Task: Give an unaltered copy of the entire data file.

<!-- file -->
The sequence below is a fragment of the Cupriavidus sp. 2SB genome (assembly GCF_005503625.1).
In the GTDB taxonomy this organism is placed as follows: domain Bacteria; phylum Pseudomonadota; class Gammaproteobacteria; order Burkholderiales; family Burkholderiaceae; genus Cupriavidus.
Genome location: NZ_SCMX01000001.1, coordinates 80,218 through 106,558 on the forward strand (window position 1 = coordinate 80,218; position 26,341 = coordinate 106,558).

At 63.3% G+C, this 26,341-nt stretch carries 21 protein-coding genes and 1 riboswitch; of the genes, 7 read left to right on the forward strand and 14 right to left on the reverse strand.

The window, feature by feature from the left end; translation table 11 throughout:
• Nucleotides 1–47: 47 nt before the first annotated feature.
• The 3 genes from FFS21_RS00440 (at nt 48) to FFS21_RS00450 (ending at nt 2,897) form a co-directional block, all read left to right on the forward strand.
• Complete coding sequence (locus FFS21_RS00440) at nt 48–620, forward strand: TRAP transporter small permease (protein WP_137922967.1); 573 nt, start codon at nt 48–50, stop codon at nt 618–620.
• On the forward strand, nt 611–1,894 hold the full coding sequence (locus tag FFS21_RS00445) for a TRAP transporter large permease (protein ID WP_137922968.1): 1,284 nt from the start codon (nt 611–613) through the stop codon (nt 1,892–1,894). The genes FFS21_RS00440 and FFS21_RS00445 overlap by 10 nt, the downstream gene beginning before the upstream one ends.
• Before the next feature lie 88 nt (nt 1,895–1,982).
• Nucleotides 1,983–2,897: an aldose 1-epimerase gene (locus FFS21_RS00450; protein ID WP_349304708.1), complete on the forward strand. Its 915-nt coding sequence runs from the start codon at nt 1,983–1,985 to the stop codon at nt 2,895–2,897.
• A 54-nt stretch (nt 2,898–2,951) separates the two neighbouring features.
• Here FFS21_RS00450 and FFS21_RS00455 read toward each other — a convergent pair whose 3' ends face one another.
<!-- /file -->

The sequence below is a fragment of the Cupriavidus sp. 2SB genome (assembly GCF_005503625.1).
In the GTDB taxonomy this organism is placed as follows: domain Bacteria; phylum Pseudomonadota; class Gammaproteobacteria; order Burkholderiales; family Burkholderiaceae; genus Cupriavidus.
Genome location: NZ_SCMX01000001.1, coordinates 80,218 through 106,558 on the forward strand (window position 1 = coordinate 80,218; position 26,341 = coordinate 106,558).

At 63.3% G+C, this 26,341-nt stretch carries 21 protein-coding genes and 1 riboswitch; of the genes, 7 read left to right on the forward strand and 14 right to left on the reverse strand.

The window, feature by feature from the left end; translation table 11 throughout:
• Nucleotides 1–47: 47 nt before the first annotated feature.
• The 3 genes from FFS21_RS00440 (at nt 48) to FFS21_RS00450 (ending at nt 2,897) form a co-directional block, all read left to right on the forward strand.
• Complete coding sequence (locus FFS21_RS00440) at nt 48–620, forward strand: TRAP transporter small permease (protein WP_137922967.1); 573 nt, start codon at nt 48–50, stop codon at nt 618–620.
• On the forward strand, nt 611–1,894 hold the full coding sequence (locus tag FFS21_RS00445) for a TRAP transporter large permease (protein ID WP_137922968.1): 1,284 nt from the start codon (nt 611–613) through the stop codon (nt 1,892–1,894). The genes FFS21_RS00440 and FFS21_RS00445 overlap by 10 nt, the downstream gene beginning before the upstream one ends.
• Before the next feature lie 88 nt (nt 1,895–1,982).
• Nucleotides 1,983–2,897: an aldose 1-epimerase gene (locus FFS21_RS00450; protein ID WP_349304708.1), complete on the forward strand. Its 915-nt coding sequence runs from the start codon at nt 1,983–1,985 to the stop codon at nt 2,895–2,897.
• A 54-nt stretch (nt 2,898–2,951) separates the two neighbouring features.
• Here FFS21_RS00450 and FFS21_RS00455 read toward each other — a convergent pair whose 3' ends face one another.